I think, in his link to my last post, Andrew Sullivan may have given some readers the impression that I had written to talk about why we went into Iraq, or whether it was a good idea (I happen to think it wasn't a good idea, but that's beside the point).
The Iraq invasion figured into my discussion as the single most important medium-term factor leading to the last three years' precipitous drop in excess petroleum production capacity. With lowered excess capacity and OPEC no longer capable of providing additional supply, regional crises, caused by decades of neglect by local governments and by the oil industry, now contribute about a $20 political risk premium to the price of each barrel. My argument is that we can reasonably blame the oil companies for the $20 premium, since they have had no incentive act responsibly in many of the countries in which they operate.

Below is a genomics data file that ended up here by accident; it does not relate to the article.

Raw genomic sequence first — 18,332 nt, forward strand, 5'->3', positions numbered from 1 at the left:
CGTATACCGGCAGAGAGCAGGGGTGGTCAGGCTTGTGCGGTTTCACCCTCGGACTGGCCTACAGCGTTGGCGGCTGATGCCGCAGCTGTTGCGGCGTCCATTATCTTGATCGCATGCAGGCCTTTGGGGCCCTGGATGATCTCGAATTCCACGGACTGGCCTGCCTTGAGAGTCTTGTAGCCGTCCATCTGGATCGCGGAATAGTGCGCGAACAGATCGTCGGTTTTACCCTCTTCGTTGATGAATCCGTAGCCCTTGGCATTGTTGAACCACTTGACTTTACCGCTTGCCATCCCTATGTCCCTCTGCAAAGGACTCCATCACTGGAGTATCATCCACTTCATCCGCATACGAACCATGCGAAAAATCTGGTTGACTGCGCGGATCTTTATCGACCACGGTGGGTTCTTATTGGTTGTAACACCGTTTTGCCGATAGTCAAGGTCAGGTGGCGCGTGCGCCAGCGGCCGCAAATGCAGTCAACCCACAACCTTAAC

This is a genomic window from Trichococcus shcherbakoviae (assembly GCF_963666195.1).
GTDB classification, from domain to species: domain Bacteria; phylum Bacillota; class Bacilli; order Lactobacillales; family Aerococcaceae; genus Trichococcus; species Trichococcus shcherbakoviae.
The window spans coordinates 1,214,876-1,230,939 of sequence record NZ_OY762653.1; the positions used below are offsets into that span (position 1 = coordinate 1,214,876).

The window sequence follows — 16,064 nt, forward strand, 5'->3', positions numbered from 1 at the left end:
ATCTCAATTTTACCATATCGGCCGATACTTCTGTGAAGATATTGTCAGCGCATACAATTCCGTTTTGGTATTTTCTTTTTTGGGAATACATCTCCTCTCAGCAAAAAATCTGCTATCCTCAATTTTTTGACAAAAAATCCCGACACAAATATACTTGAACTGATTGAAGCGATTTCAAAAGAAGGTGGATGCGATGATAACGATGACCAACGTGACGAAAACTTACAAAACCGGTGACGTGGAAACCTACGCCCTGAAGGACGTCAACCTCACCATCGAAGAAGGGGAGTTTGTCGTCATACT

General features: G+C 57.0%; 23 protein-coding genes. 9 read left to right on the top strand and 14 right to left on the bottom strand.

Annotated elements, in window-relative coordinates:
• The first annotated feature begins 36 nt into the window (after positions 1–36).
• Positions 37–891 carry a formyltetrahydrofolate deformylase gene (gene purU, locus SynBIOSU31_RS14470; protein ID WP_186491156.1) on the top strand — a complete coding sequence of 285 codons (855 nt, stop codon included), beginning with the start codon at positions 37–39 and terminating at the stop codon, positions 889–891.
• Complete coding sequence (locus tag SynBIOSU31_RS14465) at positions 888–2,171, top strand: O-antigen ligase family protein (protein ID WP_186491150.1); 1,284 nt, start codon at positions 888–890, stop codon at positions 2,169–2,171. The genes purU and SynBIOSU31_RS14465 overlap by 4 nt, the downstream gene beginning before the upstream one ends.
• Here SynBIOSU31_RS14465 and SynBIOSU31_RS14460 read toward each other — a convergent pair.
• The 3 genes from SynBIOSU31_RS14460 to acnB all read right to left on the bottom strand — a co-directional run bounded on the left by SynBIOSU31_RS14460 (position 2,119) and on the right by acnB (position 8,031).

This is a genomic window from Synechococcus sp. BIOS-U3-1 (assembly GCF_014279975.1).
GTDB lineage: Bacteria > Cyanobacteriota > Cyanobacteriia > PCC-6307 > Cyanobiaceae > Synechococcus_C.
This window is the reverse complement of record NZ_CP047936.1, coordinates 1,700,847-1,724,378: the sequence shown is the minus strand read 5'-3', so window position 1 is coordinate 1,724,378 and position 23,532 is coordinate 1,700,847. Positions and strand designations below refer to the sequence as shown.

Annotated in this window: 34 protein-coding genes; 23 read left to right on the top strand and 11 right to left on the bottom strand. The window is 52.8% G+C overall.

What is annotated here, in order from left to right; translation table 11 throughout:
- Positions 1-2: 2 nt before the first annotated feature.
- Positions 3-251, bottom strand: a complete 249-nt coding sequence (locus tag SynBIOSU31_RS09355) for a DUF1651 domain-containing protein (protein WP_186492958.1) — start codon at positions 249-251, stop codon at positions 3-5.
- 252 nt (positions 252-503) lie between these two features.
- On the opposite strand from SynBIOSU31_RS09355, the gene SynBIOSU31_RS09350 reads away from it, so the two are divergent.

My post was intended to point out that in the absence of a powerful OPEC, local human rights and social and environmental justice acquire much tighter control of the price of crude, because even small drops in production in places like Nigeria will lead to bottlenecks in global oil supply.
Supply is now so tight, that local governments might now be incented to push oil companies for local remuneration and reconciliation. The name of the game is stability, at any cost, and at $70 a barrel, no cost is too high.